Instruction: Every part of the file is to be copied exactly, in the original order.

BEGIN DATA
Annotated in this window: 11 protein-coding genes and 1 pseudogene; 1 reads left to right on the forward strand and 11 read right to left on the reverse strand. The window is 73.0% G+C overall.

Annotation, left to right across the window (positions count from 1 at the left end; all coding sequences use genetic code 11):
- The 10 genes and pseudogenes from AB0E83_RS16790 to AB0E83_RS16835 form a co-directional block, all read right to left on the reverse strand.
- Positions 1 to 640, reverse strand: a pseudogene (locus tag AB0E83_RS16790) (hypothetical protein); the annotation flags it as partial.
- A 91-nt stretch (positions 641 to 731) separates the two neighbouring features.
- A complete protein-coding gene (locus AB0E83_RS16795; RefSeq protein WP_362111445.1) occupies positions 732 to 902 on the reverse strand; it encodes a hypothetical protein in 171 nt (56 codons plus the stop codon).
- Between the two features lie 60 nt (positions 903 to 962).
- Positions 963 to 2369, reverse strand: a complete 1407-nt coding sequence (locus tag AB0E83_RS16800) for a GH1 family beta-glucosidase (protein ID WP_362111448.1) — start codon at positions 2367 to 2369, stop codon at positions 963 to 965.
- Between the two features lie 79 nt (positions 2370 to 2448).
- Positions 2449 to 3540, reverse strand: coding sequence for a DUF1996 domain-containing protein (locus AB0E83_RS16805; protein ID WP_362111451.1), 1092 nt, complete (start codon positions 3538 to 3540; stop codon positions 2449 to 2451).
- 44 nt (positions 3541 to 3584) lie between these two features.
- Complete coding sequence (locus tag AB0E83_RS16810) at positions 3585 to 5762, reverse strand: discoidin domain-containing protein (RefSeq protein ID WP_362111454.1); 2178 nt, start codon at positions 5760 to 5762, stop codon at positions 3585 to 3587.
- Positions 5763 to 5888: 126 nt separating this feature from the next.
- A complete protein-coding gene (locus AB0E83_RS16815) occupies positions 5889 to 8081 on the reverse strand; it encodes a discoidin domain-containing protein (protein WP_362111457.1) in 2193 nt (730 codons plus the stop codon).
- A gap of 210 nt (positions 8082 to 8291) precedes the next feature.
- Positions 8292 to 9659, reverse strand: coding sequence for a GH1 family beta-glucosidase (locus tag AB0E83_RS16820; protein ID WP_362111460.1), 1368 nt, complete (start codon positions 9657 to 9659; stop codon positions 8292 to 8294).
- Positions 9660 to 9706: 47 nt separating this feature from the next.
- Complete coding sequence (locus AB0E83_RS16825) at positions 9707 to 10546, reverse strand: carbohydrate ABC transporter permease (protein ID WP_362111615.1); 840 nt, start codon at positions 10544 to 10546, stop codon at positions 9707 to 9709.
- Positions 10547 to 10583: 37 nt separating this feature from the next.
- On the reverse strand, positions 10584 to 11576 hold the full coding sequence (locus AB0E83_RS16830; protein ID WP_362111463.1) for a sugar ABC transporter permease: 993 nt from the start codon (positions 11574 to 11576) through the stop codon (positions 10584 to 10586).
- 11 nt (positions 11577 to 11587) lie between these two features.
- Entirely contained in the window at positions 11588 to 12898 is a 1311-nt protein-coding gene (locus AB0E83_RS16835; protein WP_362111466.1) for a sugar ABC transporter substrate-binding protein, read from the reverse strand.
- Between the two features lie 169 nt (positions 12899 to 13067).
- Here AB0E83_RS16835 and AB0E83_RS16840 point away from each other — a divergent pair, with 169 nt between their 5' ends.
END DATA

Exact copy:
Annotated in this window: 11 protein-coding genes and 1 pseudogene; 1 reads left to right on the forward strand and 11 read right to left on the reverse strand. The window is 73.0% G+C overall.

Annotation, left to right across the window (positions count from 1 at the left end; all coding sequences use genetic code 11):
- The 10 genes and pseudogenes from AB0E83_RS16790 to AB0E83_RS16835 form a co-directional block, all read right to left on the reverse strand.
- Positions 1 to 640, reverse strand: a pseudogene (locus tag AB0E83_RS16790) (hypothetical protein); the annotation flags it as partial.
- A 91-nt stretch (positions 641 to 731) separates the two neighbouring features.
- A complete protein-coding gene (locus AB0E83_RS16795; RefSeq protein WP_362111445.1) occupies positions 732 to 902 on the reverse strand; it encodes a hypothetical protein in 171 nt (56 codons plus the stop codon).
- Between the two features lie 60 nt (positions 903 to 962).
- Positions 963 to 2369, reverse strand: a complete 1407-nt coding sequence (locus tag AB0E83_RS16800) for a GH1 family beta-glucosidase (protein ID WP_362111448.1) — start codon at positions 2367 to 2369, stop codon at positions 963 to 965.
- Between the two features lie 79 nt (positions 2370 to 2448).
- Positions 2449 to 3540, reverse strand: coding sequence for a DUF1996 domain-containing protein (locus AB0E83_RS16805; protein ID WP_362111451.1), 1092 nt, complete (start codon positions 3538 to 3540; stop codon positions 2449 to 2451).
- 44 nt (positions 3541 to 3584) lie between these two features.
- Complete coding sequence (locus tag AB0E83_RS16810) at positions 3585 to 5762, reverse strand: discoidin domain-containing protein (RefSeq protein ID WP_362111454.1); 2178 nt, start codon at positions 5760 to 5762, stop codon at positions 3585 to 3587.
- Positions 5763 to 5888: 126 nt separating this feature from the next.
- A complete protein-coding gene (locus AB0E83_RS16815) occupies positions 5889 to 8081 on the reverse strand; it encodes a discoidin domain-containing protein (protein WP_362111457.1) in 2193 nt (730 codons plus the stop codon).
- A gap of 210 nt (positions 8082 to 8291) precedes the next feature.
- Positions 8292 to 9659, reverse strand: coding sequence for a GH1 family beta-glucosidase (locus tag AB0E83_RS16820; protein ID WP_362111460.1), 1368 nt, complete (start codon positions 9657 to 9659; stop codon positions 8292 to 8294).
- Positions 9660 to 9706: 47 nt separating this feature from the next.
- Complete coding sequence (locus AB0E83_RS16825) at positions 9707 to 10546, reverse strand: carbohydrate ABC transporter permease (protein ID WP_362111615.1); 840 nt, start codon at positions 10544 to 10546, stop codon at positions 9707 to 9709.
- Positions 10547 to 10583: 37 nt separating this feature from the next.
- On the reverse strand, positions 10584 to 11576 hold the full coding sequence (locus AB0E83_RS16830; protein ID WP_362111463.1) for a sugar ABC transporter permease: 993 nt from the start codon (positions 11574 to 11576) through the stop codon (positions 10584 to 10586).
- 11 nt (positions 11577 to 11587) lie between these two features.
- Entirely contained in the window at positions 11588 to 12898 is a 1311-nt protein-coding gene (locus AB0E83_RS16835; protein WP_362111466.1) for a sugar ABC transporter substrate-binding protein, read from the reverse strand.
- Between the two features lie 169 nt (positions 12899 to 13067).
- Here AB0E83_RS16835 and AB0E83_RS16840 point away from each other — a divergent pair, with 169 nt between their 5' ends.